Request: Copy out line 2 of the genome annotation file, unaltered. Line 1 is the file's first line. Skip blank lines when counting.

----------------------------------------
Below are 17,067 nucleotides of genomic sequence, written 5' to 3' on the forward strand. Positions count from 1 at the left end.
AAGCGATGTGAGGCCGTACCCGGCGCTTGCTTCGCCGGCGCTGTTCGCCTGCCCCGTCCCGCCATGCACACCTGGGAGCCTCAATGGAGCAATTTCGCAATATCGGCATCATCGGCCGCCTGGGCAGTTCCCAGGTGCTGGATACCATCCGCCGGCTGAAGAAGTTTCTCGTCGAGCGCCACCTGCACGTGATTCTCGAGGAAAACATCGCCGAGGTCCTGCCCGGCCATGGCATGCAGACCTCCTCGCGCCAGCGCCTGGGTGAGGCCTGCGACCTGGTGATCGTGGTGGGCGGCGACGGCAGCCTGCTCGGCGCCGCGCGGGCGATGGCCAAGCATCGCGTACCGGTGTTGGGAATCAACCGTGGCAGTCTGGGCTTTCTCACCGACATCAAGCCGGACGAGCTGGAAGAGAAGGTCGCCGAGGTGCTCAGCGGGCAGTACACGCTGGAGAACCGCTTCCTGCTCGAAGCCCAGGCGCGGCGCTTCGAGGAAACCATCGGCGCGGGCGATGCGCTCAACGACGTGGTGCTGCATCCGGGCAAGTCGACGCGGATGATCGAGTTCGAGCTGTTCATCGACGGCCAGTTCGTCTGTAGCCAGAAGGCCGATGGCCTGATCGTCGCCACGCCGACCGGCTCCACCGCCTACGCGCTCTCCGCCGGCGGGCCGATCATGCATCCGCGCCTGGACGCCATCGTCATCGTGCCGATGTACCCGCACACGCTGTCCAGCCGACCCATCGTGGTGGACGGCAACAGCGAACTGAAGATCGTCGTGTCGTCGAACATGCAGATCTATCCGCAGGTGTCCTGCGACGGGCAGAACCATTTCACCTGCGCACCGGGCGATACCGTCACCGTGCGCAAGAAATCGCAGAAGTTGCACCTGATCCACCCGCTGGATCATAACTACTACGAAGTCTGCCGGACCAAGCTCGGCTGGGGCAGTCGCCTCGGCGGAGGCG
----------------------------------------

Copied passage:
AAGCGATGTGAGGCCGTACCCGGCGCTTGCTTCGCCGGCGCTGTTCGCCTGCCCCGTCCCGCCATGCACACCTGGGAGCCTCAATGGAGCAATTTCGCAATATCGGCATCATCGGCCGCCTGGGCAGTTCCCAGGTGCTGGATACCATCCGCCGGCTGAAGAAGTTTCTCGTCGAGCGCCACCTGCACGTGATTCTCGAGGAAAACATCGCCGAGGTCCTGCCCGGCCATGGCATGCAGACCTCCTCGCGCCAGCGCCTGGGTGAGGCCTGCGACCTGGTGATCGTGGTGGGCGGCGACGGCAGCCTGCTCGGCGCCGCGCGGGCGATGGCCAAGCATCGCGTACCGGTGTTGGGAATCAACCGTGGCAGTCTGGGCTTTCTCACCGACATCAAGCCGGACGAGCTGGAAGAGAAGGTCGCCGAGGTGCTCAGCGGGCAGTACACGCTGGAGAACCGCTTCCTGCTCGAAGCCCAGGCGCGGCGCTTCGAGGAAACCATCGGCGCGGGCGATGCGCTCAACGACGTGGTGCTGCATCCGGGCAAGTCGACGCGGATGATCGAGTTCGAGCTGTTCATCGACGGCCAGTTCGTCTGTAGCCAGAAGGCCGATGGCCTGATCGTCGCCACGCCGACCGGCTCCACCGCCTACGCGCTCTCCGCCGGCGGGCCGATCATGCATCCGCGCCTGGACGCCATCGTCATCGTGCCGATGTACCCGCACACGCTGTCCAGCCGACCCATCGTGGTGGACGGCAACAGCGAACTGAAGATCGTCGTGTCGTCGAACATGCAGATCTATCCGCAGGTGTCCTGCGACGGGCAGAACCATTTCACCTGCGCACCGGGCGATACCGTCACCGTGCGCAAGAAATCGCAGAAGTTGCACCTGATCCACCCGCTGGATCATAACTACTACGAAGTCTGCCGGACCAAGCTCGGCTGGGGCAGTCGCCTCGGCGGAGGCG